Manual defrost refrigerator/freezers require very little maintenance.
When frost has accumulated on the inside walls of the freezer to a thickness of ½ inch or so, remove the food from the refrigerator/freezer, turn off the thermostat or unplug the unit, and allow all of the frost to melt.
Once the frost has melted completely, turn the unit back on, wait for it to reach its operating temperature, and restock it with food.
You don't need to manually defrost your self-defrosting refrigerator/freezer. Every 6 to 8 hours, it heats up its cooling coils slightly and melts any frost accumulation on the coils. The resulting water drains into a shallow pan at the bottom of the refrigerator/freezer.
There's no need to empty the pan. The water in it will evaporate. But it may begin to smell bad over time. You may be able to remove it for periodic cleaning by detaching the lower grill and sliding the pan out the front of the refrigerator/freezer.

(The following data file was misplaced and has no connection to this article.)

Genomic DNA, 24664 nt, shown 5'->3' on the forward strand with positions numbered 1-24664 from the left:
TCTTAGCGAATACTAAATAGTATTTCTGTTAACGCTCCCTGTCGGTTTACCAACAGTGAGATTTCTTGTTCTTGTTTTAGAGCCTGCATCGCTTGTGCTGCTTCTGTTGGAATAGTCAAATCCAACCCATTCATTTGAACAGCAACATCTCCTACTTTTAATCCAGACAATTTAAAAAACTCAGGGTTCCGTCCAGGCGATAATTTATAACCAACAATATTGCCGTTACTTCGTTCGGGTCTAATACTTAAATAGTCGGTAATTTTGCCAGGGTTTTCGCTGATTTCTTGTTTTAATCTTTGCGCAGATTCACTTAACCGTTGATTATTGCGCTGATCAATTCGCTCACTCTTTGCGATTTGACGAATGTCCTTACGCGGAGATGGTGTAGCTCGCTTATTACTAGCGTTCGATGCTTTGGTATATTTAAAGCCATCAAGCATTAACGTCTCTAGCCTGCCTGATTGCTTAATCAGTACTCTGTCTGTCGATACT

Note… When mold grows in the drain pan, it is sometimes considered to be a health concern. If your drain pan is removable, and if you're sensitive to mold, consider cleaning the drain pan periodically.
Under your refrigerator/freezer is a set of coils and a cooling fan that you need to clean at least once a year. The coils may look like a grate or like a wide radiator. Unplug the refrigerator/freezer and use a Long Handled Bristle Brush and your vacuum cleaner to clean any lint, pet hair, and so on from the coils.
If the gasket or interior of the refrigerator/freezer needs cleaning, try a universal cleaner like Goo Gone Concentrated Spray Cleaner to clean the surfaces.
For odors in the refrigerator/freezer try baking soda or, for tougher odors, try Fridge Aid deodorizer, also available in the parts section of our website.